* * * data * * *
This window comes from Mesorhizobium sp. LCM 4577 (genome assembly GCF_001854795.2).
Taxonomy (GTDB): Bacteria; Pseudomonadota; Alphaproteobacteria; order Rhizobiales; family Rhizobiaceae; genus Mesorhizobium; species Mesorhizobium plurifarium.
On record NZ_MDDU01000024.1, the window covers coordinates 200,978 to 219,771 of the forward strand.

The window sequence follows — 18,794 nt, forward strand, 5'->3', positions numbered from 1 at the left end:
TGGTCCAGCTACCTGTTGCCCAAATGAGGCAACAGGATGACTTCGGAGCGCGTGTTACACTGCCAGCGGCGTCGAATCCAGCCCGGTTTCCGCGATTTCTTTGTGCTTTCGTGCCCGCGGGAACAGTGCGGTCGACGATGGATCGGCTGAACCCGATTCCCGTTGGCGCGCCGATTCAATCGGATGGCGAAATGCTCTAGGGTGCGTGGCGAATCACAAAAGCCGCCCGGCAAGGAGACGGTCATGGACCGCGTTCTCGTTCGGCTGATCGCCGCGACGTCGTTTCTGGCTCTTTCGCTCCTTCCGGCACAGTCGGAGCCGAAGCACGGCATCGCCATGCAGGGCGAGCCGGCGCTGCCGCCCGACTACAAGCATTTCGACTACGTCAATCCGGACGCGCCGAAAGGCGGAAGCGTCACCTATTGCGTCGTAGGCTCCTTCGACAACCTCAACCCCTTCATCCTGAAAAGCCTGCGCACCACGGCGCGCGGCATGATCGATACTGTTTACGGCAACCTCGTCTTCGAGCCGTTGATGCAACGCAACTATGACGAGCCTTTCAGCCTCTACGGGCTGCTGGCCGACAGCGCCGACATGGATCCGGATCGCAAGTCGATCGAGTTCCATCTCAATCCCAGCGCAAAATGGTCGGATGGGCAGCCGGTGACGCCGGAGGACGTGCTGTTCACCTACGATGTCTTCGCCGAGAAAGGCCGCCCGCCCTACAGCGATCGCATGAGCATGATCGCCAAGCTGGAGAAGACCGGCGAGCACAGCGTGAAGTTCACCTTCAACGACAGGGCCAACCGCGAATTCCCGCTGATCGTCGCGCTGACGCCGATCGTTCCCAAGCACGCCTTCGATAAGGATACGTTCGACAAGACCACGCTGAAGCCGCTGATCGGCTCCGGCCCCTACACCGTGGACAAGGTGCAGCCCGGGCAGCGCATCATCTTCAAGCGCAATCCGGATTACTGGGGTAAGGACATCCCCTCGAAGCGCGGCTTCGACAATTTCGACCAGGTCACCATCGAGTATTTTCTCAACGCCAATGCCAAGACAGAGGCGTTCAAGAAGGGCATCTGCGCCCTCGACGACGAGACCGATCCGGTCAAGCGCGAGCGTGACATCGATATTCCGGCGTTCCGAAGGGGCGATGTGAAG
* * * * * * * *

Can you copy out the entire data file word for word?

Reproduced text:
This window comes from Mesorhizobium sp. LCM 4577 (genome assembly GCF_001854795.2).
Taxonomy (GTDB): Bacteria; Pseudomonadota; Alphaproteobacteria; order Rhizobiales; family Rhizobiaceae; genus Mesorhizobium; species Mesorhizobium plurifarium.
On record NZ_MDDU01000024.1, the window covers coordinates 200,978 to 219,771 of the forward strand.

The window sequence follows — 18,794 nt, forward strand, 5'->3', positions numbered from 1 at the left end:
TGGTCCAGCTACCTGTTGCCCAAATGAGGCAACAGGATGACTTCGGAGCGCGTGTTACACTGCCAGCGGCGTCGAATCCAGCCCGGTTTCCGCGATTTCTTTGTGCTTTCGTGCCCGCGGGAACAGTGCGGTCGACGATGGATCGGCTGAACCCGATTCCCGTTGGCGCGCCGATTCAATCGGATGGCGAAATGCTCTAGGGTGCGTGGCGAATCACAAAAGCCGCCCGGCAAGGAGACGGTCATGGACCGCGTTCTCGTTCGGCTGATCGCCGCGACGTCGTTTCTGGCTCTTTCGCTCCTTCCGGCACAGTCGGAGCCGAAGCACGGCATCGCCATGCAGGGCGAGCCGGCGCTGCCGCCCGACTACAAGCATTTCGACTACGTCAATCCGGACGCGCCGAAAGGCGGAAGCGTCACCTATTGCGTCGTAGGCTCCTTCGACAACCTCAACCCCTTCATCCTGAAAAGCCTGCGCACCACGGCGCGCGGCATGATCGATACTGTTTACGGCAACCTCGTCTTCGAGCCGTTGATGCAACGCAACTATGACGAGCCTTTCAGCCTCTACGGGCTGCTGGCCGACAGCGCCGACATGGATCCGGATCGCAAGTCGATCGAGTTCCATCTCAATCCCAGCGCAAAATGGTCGGATGGGCAGCCGGTGACGCCGGAGGACGTGCTGTTCACCTACGATGTCTTCGCCGAGAAAGGCCGCCCGCCCTACAGCGATCGCATGAGCATGATCGCCAAGCTGGAGAAGACCGGCGAGCACAGCGTGAAGTTCACCTTCAACGACAGGGCCAACCGCGAATTCCCGCTGATCGTCGCGCTGACGCCGATCGTTCCCAAGCACGCCTTCGATAAGGATACGTTCGACAAGACCACGCTGAAGCCGCTGATCGGCTCCGGCCCCTACACCGTGGACAAGGTGCAGCCCGGGCAGCGCATCATCTTCAAGCGCAATCCGGATTACTGGGGTAAGGACATCCCCTCGAAGCGCGGCTTCGACAATTTCGACCAGGTCACCATCGAGTATTTTCTCAACGCCAATGCCAAGACAGAGGCGTTCAAGAAGGGCATCTGCGCCCTCGACGACGAGACCGATCCGGTCAAGCGCGAGCGTGACATCGATATTCCGGCGTTCCGAAGGGGCGATGTGAAG